Women tend to make a decision about participation in breast cancer screening and adhere to this for future invitations. Therefore, our study aimed to provide high-quality information on cumulative risks of false-positive (FP) recall and screen-detected breast cancer over multiple screening examinations. Individual Dutch screening registry data (2005-2018) were gathered on subsequent screening examinations of 92 902 women age 49 to 51 years in 2005. Survival analyses were used to calculate cumulative risks of a FP and a true-positive (TP) result after seven examinations. Data from 66 472 women age 58 to 59 years were used to extrapolate to 11 examinations. Participation, detection and additional FP rates were calculated for women who previously received FP results compared to women with true negative (TN) results. After 7 examinations, the cumulative risk of a TP result was 3.7% and the cumulative risk of a FP result was 9.1%. After 11 examinations, this increased to 7.1% and 13.5%, respectively. Following a FP result, participation was lower (71%-81%) than following a TN result (>90%). In women with a FP result, more TP results (factor 1.59 [95% CI: 1.44-1.72]), more interval cancers (factor 1.66 [95% CI: 1.41-1.91]) and more FP results (factor 1.96 [95% CI: 1.87-2.05]) were found than in women with TN results. In conclusion, due to a low recall rate in the Netherlands, the cumulative risk of a FP recall is relatively low, while the cumulative risk of a TP result is comparable. Breast cancer diagnoses and FP results were more common in women with FP results than in women with TN results, while participation was lower.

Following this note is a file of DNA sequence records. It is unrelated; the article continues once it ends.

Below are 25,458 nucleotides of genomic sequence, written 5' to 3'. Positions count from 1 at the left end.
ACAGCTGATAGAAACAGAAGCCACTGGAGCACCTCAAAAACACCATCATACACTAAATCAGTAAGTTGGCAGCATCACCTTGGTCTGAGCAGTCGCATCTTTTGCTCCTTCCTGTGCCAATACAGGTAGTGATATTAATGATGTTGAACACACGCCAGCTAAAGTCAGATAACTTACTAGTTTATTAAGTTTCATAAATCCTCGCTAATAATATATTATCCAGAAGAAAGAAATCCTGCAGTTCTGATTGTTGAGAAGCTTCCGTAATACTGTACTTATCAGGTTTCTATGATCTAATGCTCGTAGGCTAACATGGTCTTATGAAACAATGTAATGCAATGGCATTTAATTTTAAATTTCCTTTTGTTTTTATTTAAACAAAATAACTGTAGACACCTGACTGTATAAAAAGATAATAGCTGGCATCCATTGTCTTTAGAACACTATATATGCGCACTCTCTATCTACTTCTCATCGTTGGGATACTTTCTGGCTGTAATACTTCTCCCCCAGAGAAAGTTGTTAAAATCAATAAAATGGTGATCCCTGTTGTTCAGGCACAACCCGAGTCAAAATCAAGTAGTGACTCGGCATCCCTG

Bibliographical noteFunding Information:
This research was funded by the Centre for Population Screening (CvB) of the Dutch National Institute for Public Health and the Environment (RIVM). The CvB was not in any way involved in the study design, analysis or interpretation of the data, nor in the writing of the report or in the decision to submit the article for publication.
© 2023 The Authors. International Journal of Cancer published by John Wiley & Sons Ltd on behalf of UICC.